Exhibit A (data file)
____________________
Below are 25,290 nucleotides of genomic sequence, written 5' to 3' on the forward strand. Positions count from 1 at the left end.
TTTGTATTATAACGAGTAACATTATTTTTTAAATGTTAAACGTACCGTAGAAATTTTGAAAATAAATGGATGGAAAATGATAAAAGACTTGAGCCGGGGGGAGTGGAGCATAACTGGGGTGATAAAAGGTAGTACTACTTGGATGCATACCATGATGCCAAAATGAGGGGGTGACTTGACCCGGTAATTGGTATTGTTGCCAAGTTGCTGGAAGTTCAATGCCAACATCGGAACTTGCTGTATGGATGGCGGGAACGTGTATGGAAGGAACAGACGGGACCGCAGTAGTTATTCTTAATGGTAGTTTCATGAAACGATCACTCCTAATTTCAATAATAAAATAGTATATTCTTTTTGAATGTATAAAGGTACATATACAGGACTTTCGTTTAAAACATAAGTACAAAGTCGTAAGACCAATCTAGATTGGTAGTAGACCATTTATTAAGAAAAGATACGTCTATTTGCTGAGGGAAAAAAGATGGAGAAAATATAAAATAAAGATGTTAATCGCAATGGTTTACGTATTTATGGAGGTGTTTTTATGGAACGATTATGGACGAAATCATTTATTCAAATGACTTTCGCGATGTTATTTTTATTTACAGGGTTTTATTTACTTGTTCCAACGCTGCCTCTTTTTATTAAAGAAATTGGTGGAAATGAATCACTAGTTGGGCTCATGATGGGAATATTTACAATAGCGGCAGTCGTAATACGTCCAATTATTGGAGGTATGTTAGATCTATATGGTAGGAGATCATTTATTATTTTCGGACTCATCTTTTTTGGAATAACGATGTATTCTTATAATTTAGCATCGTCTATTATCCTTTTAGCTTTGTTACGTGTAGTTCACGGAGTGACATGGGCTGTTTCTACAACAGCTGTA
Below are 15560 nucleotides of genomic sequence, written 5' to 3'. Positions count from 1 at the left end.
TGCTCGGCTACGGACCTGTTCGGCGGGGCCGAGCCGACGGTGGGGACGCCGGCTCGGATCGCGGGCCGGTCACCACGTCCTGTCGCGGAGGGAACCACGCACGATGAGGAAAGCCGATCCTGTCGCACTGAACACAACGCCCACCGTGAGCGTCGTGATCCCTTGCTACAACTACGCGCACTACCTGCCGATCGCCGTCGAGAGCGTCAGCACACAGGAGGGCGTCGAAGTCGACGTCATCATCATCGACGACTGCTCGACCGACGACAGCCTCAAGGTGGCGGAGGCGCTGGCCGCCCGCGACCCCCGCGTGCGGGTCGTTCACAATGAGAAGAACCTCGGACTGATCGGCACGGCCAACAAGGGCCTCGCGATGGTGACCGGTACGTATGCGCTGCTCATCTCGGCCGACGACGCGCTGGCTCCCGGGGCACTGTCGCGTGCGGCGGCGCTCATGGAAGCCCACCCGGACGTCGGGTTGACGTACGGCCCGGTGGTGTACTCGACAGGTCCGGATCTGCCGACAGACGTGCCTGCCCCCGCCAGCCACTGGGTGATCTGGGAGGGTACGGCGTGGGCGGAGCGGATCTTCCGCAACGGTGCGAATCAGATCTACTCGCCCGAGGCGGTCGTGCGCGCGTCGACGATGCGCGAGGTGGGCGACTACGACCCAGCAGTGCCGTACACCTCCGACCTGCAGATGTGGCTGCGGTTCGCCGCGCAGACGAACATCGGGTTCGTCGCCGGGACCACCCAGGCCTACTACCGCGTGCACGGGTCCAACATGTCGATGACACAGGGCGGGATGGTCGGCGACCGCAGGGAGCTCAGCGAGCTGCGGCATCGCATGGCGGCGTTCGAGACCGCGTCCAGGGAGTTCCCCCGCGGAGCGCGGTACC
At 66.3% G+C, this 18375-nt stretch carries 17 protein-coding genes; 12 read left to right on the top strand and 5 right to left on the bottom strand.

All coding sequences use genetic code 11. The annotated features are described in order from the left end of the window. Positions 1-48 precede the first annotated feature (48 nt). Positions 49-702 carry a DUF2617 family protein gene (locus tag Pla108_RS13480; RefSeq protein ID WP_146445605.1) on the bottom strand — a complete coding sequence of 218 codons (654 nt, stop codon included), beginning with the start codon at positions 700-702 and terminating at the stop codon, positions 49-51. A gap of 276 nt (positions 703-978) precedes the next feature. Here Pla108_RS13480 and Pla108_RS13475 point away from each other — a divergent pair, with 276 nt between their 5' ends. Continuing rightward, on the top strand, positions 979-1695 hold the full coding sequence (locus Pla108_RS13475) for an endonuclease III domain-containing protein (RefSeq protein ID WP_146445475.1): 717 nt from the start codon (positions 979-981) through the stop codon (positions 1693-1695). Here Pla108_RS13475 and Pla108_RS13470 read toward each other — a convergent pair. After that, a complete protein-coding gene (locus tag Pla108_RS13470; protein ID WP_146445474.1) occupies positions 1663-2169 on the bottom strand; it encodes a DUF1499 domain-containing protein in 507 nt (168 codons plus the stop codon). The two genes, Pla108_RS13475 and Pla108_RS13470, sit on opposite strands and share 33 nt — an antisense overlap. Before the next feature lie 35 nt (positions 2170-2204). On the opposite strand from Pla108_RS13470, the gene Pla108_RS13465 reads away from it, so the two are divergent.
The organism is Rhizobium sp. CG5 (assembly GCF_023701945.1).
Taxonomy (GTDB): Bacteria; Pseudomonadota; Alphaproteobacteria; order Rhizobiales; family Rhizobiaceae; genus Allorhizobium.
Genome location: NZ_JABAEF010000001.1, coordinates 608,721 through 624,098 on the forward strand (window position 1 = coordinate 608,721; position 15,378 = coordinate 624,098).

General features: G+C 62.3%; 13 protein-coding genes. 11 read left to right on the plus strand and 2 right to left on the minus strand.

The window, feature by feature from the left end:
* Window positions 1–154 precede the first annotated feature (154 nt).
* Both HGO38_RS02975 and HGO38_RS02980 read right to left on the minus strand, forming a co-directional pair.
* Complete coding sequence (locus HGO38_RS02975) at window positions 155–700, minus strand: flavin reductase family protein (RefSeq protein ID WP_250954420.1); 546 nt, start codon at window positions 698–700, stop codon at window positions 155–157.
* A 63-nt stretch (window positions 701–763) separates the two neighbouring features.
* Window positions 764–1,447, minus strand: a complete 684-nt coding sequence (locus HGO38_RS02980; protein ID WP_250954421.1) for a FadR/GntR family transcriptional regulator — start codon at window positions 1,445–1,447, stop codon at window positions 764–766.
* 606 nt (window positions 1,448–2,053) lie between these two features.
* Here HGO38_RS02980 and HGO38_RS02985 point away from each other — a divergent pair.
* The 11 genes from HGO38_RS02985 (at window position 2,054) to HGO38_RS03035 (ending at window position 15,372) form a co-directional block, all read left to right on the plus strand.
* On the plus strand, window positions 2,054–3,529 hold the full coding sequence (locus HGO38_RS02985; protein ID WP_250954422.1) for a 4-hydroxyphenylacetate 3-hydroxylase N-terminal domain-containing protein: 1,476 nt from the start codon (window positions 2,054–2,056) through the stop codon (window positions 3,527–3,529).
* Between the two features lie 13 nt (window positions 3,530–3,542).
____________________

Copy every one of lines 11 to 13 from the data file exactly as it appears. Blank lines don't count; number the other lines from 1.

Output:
The window, feature by feature from the left end:
* Window positions 1–154 precede the first annotated feature (154 nt).
* Both HGO38_RS02975 and HGO38_RS02980 read right to left on the minus strand, forming a co-directional pair.